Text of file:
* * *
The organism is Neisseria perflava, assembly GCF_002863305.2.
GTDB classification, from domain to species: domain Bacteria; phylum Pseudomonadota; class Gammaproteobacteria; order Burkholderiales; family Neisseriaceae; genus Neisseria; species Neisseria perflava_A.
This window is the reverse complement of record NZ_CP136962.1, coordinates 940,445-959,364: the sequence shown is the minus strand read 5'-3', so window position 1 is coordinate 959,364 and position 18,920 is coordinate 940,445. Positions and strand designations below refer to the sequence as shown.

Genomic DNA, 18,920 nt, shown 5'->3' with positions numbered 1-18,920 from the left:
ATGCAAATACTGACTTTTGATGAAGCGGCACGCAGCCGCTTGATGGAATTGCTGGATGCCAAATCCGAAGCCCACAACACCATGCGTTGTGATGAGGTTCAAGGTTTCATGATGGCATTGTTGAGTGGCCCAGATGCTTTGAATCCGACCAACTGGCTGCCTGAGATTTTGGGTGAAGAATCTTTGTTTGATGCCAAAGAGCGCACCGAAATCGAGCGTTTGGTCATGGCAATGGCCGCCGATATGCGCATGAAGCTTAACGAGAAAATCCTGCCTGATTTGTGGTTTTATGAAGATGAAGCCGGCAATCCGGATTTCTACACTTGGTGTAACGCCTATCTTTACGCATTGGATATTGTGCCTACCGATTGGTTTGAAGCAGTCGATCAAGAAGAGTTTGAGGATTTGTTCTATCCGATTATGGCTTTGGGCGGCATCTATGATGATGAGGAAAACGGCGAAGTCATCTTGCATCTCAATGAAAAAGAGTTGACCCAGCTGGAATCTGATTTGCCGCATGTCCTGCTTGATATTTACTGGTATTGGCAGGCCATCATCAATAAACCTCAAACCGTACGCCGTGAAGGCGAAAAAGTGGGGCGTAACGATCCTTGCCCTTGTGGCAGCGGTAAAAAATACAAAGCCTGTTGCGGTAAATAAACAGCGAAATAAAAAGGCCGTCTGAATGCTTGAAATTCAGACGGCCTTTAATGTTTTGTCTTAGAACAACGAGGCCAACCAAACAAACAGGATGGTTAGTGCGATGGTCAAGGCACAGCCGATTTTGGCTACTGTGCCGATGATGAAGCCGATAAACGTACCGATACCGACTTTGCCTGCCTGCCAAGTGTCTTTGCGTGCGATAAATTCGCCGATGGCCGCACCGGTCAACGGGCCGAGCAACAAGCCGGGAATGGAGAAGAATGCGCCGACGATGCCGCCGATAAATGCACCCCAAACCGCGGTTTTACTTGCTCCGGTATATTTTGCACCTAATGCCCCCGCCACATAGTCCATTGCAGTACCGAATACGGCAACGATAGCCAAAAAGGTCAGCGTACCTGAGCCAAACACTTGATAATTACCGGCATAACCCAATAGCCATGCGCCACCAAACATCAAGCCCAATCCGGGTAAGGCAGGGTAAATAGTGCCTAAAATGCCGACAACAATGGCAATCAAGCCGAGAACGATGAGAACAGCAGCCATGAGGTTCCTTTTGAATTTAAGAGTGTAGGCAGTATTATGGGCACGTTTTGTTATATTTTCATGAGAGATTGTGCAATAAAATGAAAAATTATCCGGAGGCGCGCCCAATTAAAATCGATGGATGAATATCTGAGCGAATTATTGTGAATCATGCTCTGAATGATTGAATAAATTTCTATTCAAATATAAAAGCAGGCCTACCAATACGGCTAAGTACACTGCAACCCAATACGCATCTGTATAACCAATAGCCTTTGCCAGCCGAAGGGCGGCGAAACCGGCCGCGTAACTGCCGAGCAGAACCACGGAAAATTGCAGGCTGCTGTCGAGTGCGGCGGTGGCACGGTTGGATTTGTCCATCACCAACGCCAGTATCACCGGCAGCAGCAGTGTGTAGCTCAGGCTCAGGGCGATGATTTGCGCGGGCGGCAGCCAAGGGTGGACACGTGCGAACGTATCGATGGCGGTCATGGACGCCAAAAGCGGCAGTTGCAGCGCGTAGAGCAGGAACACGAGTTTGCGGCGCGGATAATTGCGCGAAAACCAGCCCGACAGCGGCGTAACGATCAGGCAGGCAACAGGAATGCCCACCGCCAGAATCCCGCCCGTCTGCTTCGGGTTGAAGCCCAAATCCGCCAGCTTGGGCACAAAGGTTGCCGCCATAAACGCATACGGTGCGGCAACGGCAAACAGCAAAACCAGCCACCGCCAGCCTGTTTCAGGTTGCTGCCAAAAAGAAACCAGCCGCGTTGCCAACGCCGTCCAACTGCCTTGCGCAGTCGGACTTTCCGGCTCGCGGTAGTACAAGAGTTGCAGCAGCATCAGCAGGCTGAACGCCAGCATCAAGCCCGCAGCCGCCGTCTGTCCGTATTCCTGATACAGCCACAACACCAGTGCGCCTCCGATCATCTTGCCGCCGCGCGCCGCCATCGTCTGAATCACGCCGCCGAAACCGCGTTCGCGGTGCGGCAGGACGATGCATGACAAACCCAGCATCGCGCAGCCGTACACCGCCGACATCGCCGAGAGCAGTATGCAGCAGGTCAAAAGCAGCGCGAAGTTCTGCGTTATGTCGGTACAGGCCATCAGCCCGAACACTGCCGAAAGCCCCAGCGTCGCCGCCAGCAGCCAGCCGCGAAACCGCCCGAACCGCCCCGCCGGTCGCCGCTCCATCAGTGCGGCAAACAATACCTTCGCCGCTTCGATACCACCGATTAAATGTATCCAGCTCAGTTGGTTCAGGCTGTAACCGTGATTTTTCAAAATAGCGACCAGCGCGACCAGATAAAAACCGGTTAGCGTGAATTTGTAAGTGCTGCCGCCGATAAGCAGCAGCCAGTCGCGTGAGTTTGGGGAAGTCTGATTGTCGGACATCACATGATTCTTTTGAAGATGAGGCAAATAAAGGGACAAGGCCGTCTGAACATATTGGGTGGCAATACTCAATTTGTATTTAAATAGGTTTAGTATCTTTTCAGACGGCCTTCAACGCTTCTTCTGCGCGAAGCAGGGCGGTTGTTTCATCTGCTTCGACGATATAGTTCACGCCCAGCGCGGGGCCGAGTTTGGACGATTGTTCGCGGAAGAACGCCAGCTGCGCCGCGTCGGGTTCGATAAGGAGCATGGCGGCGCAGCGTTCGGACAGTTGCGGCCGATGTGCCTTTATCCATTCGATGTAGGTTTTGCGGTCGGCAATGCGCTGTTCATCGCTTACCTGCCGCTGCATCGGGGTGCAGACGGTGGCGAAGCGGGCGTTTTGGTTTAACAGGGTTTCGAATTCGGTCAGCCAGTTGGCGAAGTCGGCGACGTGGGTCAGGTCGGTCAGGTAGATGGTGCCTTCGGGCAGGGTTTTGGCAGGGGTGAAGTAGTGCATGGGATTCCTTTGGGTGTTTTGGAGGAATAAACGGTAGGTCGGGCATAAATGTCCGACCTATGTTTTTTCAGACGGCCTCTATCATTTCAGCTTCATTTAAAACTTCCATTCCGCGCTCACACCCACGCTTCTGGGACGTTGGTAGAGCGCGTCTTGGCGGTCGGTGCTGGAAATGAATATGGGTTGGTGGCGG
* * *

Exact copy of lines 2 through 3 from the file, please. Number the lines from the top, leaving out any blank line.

GTDB classification, from domain to species: domain Bacteria; phylum Pseudomonadota; class Gammaproteobacteria; order Burkholderiales; family Neisseriaceae; genus Neisseria; species Neisseria perflava_A.
This window is the reverse complement of record NZ_CP136962.1, coordinates 940,445-959,364: the sequence shown is the minus strand read 5'-3', so window position 1 is coordinate 959,364 and position 18,920 is coordinate 940,445. Positions and strand designations below refer to the sequence as shown.